Billy Sunday’s Ghost Resort

Before I move on from my childhood tales–adolescence is beckoning–there’s one more I’d like to share with you. This piece was originally published in about 1996 on Star-Thrower, a website featuring autobiographical narrative funded by the Indiana Humanities Council. My cousin discovered it online some years later, when she googled  “Billy Sunday.” This threw me into my first confrontation with the issue of naming names. My aunt never really forgave me–I think she took issue with how I characterized the smell of her cottage. Acceptable collateral damage, in that instance.

By Sarah White

I’ve heard that one’s sense of smell is the quickest key to memory. Summer lake smells prove it for me. One whiff of motorboat fuel over lake weeds and I’m eight years old, on eternal vacation, playing miniature golf as it’s played at Winona Lake. Hit the parting of the Red Sea, tunnel under Mount Sinai, dodge the pyramids as you putt through the stories of the Old Testament.

I spent much of my childhood summers in northeastern Indiana, visiting my relatives in a strange religious resort.

Winona Lake was a benign cult headquarters. In its heyday it was the home of evangelist Billy Sunday, famous for his tabernacles and sawdust trails. His first cavernous hall stood at the center of Winona Lake. Spreading out from there were the grounds of his kingdom: an outdoor amphitheater, formal gardens and parklands, diversions to amuse the visitors who stayed at the big white hotel.

Winona was a kind of factory town of the Methodist spirit. In addition to the Billy Sunday campus there was a seminary, a religious publishing house, and lots of youth camps, including one of the original Boys’ Towns.

The religion that built Winona Lake had firm ideas about the sinfulness of pleasure. Strong drink and dancing were definitely out. Music other than hymn-singing was suspicious. But this was a resort town, after all, and some rules could be bent a little.  Even though the beach was posted “no swimming or eating ice cream on Sunday,” people probably did. Nearby they could skate at the roller rink, a giant screened porch reaching out into the lake, and play the biblical miniature golf course. In the 1920s Winona must have been a festive place in its proper way.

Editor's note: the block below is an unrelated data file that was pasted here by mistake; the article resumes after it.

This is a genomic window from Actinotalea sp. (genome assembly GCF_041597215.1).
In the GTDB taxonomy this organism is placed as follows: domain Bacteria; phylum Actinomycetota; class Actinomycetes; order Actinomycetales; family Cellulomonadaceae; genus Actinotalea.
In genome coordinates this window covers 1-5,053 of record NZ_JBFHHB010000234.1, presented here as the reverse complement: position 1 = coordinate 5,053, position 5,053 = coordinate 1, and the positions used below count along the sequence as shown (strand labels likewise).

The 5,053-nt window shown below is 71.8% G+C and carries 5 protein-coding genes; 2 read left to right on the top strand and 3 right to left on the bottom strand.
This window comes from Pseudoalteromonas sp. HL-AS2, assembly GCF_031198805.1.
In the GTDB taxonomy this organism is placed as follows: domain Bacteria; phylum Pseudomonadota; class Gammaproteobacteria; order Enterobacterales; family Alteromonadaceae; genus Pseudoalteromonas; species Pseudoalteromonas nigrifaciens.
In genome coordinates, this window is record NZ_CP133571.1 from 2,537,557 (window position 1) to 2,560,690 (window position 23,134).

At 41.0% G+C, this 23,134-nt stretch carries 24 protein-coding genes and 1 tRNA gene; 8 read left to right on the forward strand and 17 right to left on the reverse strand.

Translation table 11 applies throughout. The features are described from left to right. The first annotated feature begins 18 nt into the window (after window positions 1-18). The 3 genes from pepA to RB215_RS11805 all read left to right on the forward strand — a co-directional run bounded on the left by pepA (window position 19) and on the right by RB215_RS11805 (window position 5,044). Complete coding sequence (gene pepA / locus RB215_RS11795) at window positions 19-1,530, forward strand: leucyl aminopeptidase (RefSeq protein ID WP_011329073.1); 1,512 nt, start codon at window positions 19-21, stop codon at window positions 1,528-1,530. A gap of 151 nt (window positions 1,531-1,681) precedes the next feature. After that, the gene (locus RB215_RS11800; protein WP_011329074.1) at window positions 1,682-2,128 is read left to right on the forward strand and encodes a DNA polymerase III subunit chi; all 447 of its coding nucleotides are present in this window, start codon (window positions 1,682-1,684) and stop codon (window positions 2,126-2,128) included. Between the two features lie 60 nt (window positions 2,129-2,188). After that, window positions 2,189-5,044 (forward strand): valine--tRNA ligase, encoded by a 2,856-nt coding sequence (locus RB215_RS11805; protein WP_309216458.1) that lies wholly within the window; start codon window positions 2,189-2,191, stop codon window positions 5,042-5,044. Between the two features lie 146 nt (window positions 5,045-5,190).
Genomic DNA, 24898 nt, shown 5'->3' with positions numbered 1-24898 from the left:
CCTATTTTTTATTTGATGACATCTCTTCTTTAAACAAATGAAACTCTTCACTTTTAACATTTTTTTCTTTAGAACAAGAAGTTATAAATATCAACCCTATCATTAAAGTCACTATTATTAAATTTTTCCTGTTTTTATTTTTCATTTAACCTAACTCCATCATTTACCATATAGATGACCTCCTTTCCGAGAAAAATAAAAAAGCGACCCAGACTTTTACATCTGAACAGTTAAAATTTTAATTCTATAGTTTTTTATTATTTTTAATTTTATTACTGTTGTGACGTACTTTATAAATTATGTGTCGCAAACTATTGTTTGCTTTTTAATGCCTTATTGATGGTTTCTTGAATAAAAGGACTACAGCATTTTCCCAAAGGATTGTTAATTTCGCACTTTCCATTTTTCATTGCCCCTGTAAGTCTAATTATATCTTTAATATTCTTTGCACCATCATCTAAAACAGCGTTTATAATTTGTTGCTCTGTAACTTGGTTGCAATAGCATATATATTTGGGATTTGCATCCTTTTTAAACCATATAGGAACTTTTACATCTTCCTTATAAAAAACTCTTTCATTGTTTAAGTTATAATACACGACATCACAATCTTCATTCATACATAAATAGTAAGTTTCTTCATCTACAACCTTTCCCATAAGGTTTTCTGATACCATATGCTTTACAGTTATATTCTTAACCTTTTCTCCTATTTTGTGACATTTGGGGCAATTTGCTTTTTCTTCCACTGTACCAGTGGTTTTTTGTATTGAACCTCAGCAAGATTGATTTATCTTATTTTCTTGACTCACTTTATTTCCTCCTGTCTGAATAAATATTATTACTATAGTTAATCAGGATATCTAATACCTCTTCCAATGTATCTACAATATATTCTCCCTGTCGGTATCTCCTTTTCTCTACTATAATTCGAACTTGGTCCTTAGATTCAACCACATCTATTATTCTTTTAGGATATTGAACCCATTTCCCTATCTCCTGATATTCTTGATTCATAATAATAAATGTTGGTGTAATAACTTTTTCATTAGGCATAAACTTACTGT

In 1965 Winona Lake was still providing the same amusements. Empty but not abandoned, it had the perpetual air of an amusement park closed for repairs. I had the free run of it.

The place was rich with the moldy smells of the past. We visited old people there; they smelled of castile soap. My relatives congregated on summer evenings at the musty lakeside cottage we called The Brick, as opposed to the wood-sided house a mile inland where my grandparents lived. The difference in the smell of those two houses is the difference between wet and dry rot.

Every corner of The Brick was filled with my grandfather’s scavenging. I loved the library books he’d collected, discarded when too old for circulation, strange Victorian girls’ fiction. I was the only girl among five brothers and cousins of similar age. My brothers’ memories of Winona Lake probably run to boy-pack boat and fish stories, scents of bait and motors. Mine are of solitary girl games, and the smell of damp old books.

The past was more real than the present in that dream-time. I’d wake on the screened porch in the humid Indiana morning, read dated stories set in hospitals or ocean steamers, then wander off to amuse myself. When I think of me I have to resist seeing myself in Victorian high-button shoes and dress.

I loved the Billy Sunday grounds, so different from the suburbs of the rest of my year. There was a swan pond and a grotto. There were fountains and statuary, to provide destinations for the paths that wound along under the shade trees. All were over-grown, tumbled-down, dank.